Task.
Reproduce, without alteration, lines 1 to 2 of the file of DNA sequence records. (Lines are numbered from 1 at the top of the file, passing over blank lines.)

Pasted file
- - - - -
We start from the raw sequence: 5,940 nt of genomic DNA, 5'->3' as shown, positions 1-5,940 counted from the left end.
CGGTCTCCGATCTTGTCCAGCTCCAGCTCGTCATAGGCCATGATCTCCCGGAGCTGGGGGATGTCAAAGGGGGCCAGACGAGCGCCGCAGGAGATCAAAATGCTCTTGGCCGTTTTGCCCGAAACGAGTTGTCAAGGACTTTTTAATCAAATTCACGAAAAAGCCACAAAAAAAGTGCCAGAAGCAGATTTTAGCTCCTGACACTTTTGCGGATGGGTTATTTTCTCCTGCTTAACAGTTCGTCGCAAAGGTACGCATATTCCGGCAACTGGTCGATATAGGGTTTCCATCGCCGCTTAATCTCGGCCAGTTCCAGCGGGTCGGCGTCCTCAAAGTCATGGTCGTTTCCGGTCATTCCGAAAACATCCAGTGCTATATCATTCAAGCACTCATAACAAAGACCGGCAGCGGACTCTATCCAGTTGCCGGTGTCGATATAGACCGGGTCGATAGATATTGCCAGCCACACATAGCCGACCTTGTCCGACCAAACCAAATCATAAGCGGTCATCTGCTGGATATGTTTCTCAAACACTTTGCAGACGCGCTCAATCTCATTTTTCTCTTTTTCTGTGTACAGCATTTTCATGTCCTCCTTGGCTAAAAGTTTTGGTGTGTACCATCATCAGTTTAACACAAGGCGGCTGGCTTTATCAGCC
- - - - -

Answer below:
We start from the raw sequence: 5,940 nt of genomic DNA, 5'->3' as shown, positions 1-5,940 counted from the left end.
CGGTCTCCGATCTTGTCCAGCTCCAGCTCGTCATAGGCCATGATCTCCCGGAGCTGGGGGATGTCAAAGGGGGCCAGACGAGCGCCGCAGGAGATCAAAATGCTCTTGGCCGTTTTGCCCGAAACGAGTTGTCAAGGACTTTTTAATCAAATTCACGAAAAAGCCACAAAAAAAGTGCCAGAAGCAGATTTTAGCTCCTGACACTTTTGCGGATGGGTTATTTTCTCCTGCTTAACAGTTCGTCGCAAAGGTACGCATATTCCGGCAACTGGTCGATATAGGGTTTCCATCGCCGCTTAATCTCGGCCAGTTCCAGCGGGTCGGCGTCCTCAAAGTCATGGTCGTTTCCGGTCATTCCGAAAACATCCAGTGCTATATCATTCAAGCACTCATAACAAAGACCGGCAGCGGACTCTATCCAGTTGCCGGTGTCGATATAGACCGGGTCGATAGATATTGCCAGCCACACATAGCCGACCTTGTCCGACCAAACCAAATCATAAGCGGTCATCTGCTGGATATGTTTCTCAAACACTTTGCAGACGCGCTCAATCTCATTTTTCTCTTTTTCTGTGTACAGCATTTTCATGTCCTCCTTGGCTAAAAGTTTTGGTGTGTACCATCATCAGTTTAACACAAGGCGGCTGGCTTTATCAGCC